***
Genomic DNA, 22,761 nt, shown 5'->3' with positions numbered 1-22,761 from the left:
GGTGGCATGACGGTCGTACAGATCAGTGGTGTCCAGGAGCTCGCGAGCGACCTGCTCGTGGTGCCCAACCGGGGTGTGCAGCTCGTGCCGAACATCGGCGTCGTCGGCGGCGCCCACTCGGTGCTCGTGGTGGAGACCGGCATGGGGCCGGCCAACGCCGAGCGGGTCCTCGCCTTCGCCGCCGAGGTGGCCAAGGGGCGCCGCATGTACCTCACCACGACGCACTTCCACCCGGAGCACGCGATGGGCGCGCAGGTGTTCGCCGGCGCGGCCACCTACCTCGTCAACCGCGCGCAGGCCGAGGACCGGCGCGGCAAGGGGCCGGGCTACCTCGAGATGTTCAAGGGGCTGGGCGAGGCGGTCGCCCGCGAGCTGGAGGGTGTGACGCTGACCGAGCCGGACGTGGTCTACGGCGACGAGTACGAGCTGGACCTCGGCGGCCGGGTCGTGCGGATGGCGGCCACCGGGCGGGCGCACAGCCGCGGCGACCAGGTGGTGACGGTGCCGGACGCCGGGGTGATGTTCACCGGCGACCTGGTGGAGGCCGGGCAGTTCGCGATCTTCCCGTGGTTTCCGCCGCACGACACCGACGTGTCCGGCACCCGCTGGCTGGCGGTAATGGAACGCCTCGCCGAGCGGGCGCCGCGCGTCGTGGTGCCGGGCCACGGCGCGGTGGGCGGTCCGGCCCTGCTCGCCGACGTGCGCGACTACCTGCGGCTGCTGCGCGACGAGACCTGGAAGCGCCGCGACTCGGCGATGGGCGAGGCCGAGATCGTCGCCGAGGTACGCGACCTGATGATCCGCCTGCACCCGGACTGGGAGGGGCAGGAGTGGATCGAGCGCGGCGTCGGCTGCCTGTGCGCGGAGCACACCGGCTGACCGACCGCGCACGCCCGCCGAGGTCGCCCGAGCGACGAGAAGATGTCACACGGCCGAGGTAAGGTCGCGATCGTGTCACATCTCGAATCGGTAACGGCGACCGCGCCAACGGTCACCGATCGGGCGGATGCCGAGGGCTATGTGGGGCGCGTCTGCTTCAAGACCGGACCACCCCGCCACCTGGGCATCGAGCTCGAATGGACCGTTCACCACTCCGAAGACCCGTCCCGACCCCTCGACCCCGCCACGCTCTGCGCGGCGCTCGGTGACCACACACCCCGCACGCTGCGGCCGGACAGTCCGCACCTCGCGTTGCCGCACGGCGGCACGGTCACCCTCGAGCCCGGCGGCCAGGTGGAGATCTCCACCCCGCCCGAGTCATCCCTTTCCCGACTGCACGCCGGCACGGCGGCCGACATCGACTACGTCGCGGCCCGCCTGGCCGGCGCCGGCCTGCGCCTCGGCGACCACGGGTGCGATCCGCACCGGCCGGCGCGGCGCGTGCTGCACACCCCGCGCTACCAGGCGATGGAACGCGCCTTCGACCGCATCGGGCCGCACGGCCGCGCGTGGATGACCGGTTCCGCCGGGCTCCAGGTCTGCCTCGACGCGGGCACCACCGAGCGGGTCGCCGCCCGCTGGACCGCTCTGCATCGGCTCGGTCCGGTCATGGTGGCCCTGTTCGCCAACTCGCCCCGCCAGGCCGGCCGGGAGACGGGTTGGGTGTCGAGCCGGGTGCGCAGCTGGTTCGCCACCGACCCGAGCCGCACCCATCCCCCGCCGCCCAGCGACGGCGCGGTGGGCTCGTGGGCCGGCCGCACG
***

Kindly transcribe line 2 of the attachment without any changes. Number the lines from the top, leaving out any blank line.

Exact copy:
GGTGGCATGACGGTCGTACAGATCAGTGGTGTCCAGGAGCTCGCGAGCGACCTGCTCGTGGTGCCCAACCGGGGTGTGCAGCTCGTGCCGAACATCGGCGTCGTCGGCGGCGCCCACTCGGTGCTCGTGGTGGAGACCGGCATGGGGCCGGCCAACGCCGAGCGGGTCCTCGCCTTCGCCGCCGAGGTGGCCAAGGGGCGCCGCATGTACCTCACCACGACGCACTTCCACCCGGAGCACGCGATGGGCGCGCAGGTGTTCGCCGGCGCGGCCACCTACCTCGTCAACCGCGCGCAGGCCGAGGACCGGCGCGGCAAGGGGCCGGGCTACCTCGAGATGTTCAAGGGGCTGGGCGAGGCGGTCGCCCGCGAGCTGGAGGGTGTGACGCTGACCGAGCCGGACGTGGTCTACGGCGACGAGTACGAGCTGGACCTCGGCGGCCGGGTCGTGCGGATGGCGGCCACCGGGCGGGCGCACAGCCGCGGCGACCAGGTGGTGACGGTGCCGGACGCCGGGGTGATGTTCACCGGCGACCTGGTGGAGGCCGGGCAGTTCGCGATCTTCCCGTGGTTTCCGCCGCACGACACCGACGTGTCCGGCACCCGCTGGCTGGCGGTAATGGAACGCCTCGCCGAGCGGGCGCCGCGCGTCGTGGTGCCGGGCCACGGCGCGGTGGGCGGTCCGGCCCTGCTCGCCGACGTGCGCGACTACCTGCGGCTGCTGCGCGACGAGACCTGGAAGCGCCGCGACTCGGCGATGGGCGAGGCCGAGATCGTCGCCGAGGTACGCGACCTGATGATCCGCCTGCACCCGGACTGGGAGGGGCAGGAGTGGATCGAGCGCGGCGTCGGCTGCCTGTGCGCGGAGCACACCGGCTGACCGACCGCGCACGCCCGCCGAGGTCGCCCGAGCGACGAGAAGATGTCACACGGCCGAGGTAAGGTCGCGATCGTGTCACATCTCGAATCGGTAACGGCGACCGCGCCAACGGTCACCGATCGGGCGGATGCCGAGGGCTATGTGGGGCGCGTCTGCTTCAAGACCGGACCACCCCGCCACCTGGGCATCGAGCTCGAATGGACCGTTCACCACTCCGAAGACCCGTCCCGACCCCTCGACCCCGCCACGCTCTGCGCGGCGCTCGGTGACCACACACCCCGCACGCTGCGGCCGGACAGTCCGCACCTCGCGTTGCCGCACGGCGGCACGGTCACCCTCGAGCCCGGCGGCCAGGTGGAGATCTCCACCCCGCCCGAGTCATCCCTTTCCCGACTGCACGCCGGCACGGCGGCCGACATCGACTACGTCGCGGCCCGCCTGGCCGGCGCCGGCCTGCGCCTCGGCGACCACGGGTGCGATCCGCACCGGCCGGCGCGGCGCGTGCTGCACACCCCGCGCTACCAGGCGATGGAACGCGCCTTCGACCGCATCGGGCCGCACGGCCGCGCGTGGATGACCGGTTCCGCCGGGCTCCAGGTCTGCCTCGACGCGGGCACCACCGAGCGGGTCGCCGCCCGCTGGACCGCTCTGCATCGGCTCGGTCCGGTCATGGTGGCCCTGTTCGCCAACTCGCCCCGCCAGGCCGGCCGGGAGACGGGTTGGGTGTCGAGCCGGGTGCGCAGCTGGTTCGCCACCGACCCGAGCCGCACCCATCCCCCGCCGCCCAGCGACGGCGCGGTGGGCTCGTGGGCCGGCCGCACG